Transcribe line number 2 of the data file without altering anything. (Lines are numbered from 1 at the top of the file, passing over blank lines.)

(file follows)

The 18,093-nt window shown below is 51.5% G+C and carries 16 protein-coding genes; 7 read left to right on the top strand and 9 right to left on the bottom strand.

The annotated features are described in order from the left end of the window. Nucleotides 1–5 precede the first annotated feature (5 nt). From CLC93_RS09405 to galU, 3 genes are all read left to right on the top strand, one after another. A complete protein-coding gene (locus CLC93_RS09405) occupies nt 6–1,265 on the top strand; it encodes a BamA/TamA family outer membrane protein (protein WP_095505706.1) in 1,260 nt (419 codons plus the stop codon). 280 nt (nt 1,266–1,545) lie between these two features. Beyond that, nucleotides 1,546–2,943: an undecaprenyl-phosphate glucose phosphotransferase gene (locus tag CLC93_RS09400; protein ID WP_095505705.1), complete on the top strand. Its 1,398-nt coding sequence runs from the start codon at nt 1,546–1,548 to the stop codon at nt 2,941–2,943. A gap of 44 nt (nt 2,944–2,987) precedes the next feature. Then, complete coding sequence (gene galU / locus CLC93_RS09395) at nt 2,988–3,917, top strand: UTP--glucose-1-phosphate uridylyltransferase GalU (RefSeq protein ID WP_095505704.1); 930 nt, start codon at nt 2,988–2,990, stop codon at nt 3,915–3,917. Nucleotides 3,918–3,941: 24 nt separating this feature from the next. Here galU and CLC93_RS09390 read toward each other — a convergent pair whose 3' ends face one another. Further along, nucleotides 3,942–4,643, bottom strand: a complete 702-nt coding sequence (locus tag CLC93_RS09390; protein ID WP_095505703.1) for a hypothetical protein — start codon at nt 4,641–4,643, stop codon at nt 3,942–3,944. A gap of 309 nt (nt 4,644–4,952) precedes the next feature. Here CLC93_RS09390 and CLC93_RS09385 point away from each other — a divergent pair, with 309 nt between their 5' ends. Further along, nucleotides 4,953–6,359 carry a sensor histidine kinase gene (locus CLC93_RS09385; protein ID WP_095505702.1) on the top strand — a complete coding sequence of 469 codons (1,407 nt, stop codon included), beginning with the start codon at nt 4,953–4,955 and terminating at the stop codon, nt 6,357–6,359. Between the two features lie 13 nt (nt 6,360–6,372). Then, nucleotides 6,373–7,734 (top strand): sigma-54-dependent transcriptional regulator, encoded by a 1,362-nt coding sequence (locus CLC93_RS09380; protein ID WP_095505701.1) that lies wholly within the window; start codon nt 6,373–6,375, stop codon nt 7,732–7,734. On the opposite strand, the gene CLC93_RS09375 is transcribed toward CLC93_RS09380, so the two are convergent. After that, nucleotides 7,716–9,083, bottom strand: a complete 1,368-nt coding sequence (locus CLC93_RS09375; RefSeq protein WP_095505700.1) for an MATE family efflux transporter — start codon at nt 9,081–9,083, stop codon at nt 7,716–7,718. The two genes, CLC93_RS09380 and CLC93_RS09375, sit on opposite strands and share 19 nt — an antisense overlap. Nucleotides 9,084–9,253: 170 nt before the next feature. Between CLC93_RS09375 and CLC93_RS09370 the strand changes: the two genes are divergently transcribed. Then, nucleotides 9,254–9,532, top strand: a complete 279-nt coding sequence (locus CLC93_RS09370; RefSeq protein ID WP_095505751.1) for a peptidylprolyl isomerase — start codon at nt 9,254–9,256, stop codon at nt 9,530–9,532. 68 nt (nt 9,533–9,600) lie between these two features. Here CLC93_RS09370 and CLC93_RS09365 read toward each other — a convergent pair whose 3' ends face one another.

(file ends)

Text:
The annotated features are described in order from the left end of the window. Nucleotides 1–5 precede the first annotated feature (5 nt). From CLC93_RS09405 to galU, 3 genes are all read left to right on the top strand, one after another. A complete protein-coding gene (locus CLC93_RS09405) occupies nt 6–1,265 on the top strand; it encodes a BamA/TamA family outer membrane protein (protein WP_095505706.1) in 1,260 nt (419 codons plus the stop codon). 280 nt (nt 1,266–1,545) lie between these two features. Beyond that, nucleotides 1,546–2,943: an undecaprenyl-phosphate glucose phosphotransferase gene (locus tag CLC93_RS09400; protein ID WP_095505705.1), complete on the top strand. Its 1,398-nt coding sequence runs from the start codon at nt 1,546–1,548 to the stop codon at nt 2,941–2,943. A gap of 44 nt (nt 2,944–2,987) precedes the next feature. Then, complete coding sequence (gene galU / locus CLC93_RS09395) at nt 2,988–3,917, top strand: UTP--glucose-1-phosphate uridylyltransferase GalU (RefSeq protein ID WP_095505704.1); 930 nt, start codon at nt 2,988–2,990, stop codon at nt 3,915–3,917. Nucleotides 3,918–3,941: 24 nt separating this feature from the next. Here galU and CLC93_RS09390 read toward each other — a convergent pair whose 3' ends face one another. Further along, nucleotides 3,942–4,643, bottom strand: a complete 702-nt coding sequence (locus tag CLC93_RS09390; protein ID WP_095505703.1) for a hypothetical protein — start codon at nt 4,641–4,643, stop codon at nt 3,942–3,944. A gap of 309 nt (nt 4,644–4,952) precedes the next feature. Here CLC93_RS09390 and CLC93_RS09385 point away from each other — a divergent pair, with 309 nt between their 5' ends. Further along, nucleotides 4,953–6,359 carry a sensor histidine kinase gene (locus CLC93_RS09385; protein ID WP_095505702.1) on the top strand — a complete coding sequence of 469 codons (1,407 nt, stop codon included), beginning with the start codon at nt 4,953–4,955 and terminating at the stop codon, nt 6,357–6,359. Between the two features lie 13 nt (nt 6,360–6,372). Then, nucleotides 6,373–7,734 (top strand): sigma-54-dependent transcriptional regulator, encoded by a 1,362-nt coding sequence (locus CLC93_RS09380; protein ID WP_095505701.1) that lies wholly within the window; start codon nt 6,373–6,375, stop codon nt 7,732–7,734. On the opposite strand, the gene CLC93_RS09375 is transcribed toward CLC93_RS09380, so the two are convergent. After that, nucleotides 7,716–9,083, bottom strand: a complete 1,368-nt coding sequence (locus CLC93_RS09375; RefSeq protein WP_095505700.1) for an MATE family efflux transporter — start codon at nt 9,081–9,083, stop codon at nt 7,716–7,718. The two genes, CLC93_RS09380 and CLC93_RS09375, sit on opposite strands and share 19 nt — an antisense overlap. Nucleotides 9,084–9,253: 170 nt before the next feature. Between CLC93_RS09375 and CLC93_RS09370 the strand changes: the two genes are divergently transcribed. Then, nucleotides 9,254–9,532, top strand: a complete 279-nt coding sequence (locus CLC93_RS09370; RefSeq protein ID WP_095505751.1) for a peptidylprolyl isomerase — start codon at nt 9,254–9,256, stop codon at nt 9,530–9,532. 68 nt (nt 9,533–9,600) lie between these two features. Here CLC93_RS09370 and CLC93_RS09365 read toward each other — a convergent pair whose 3' ends face one another.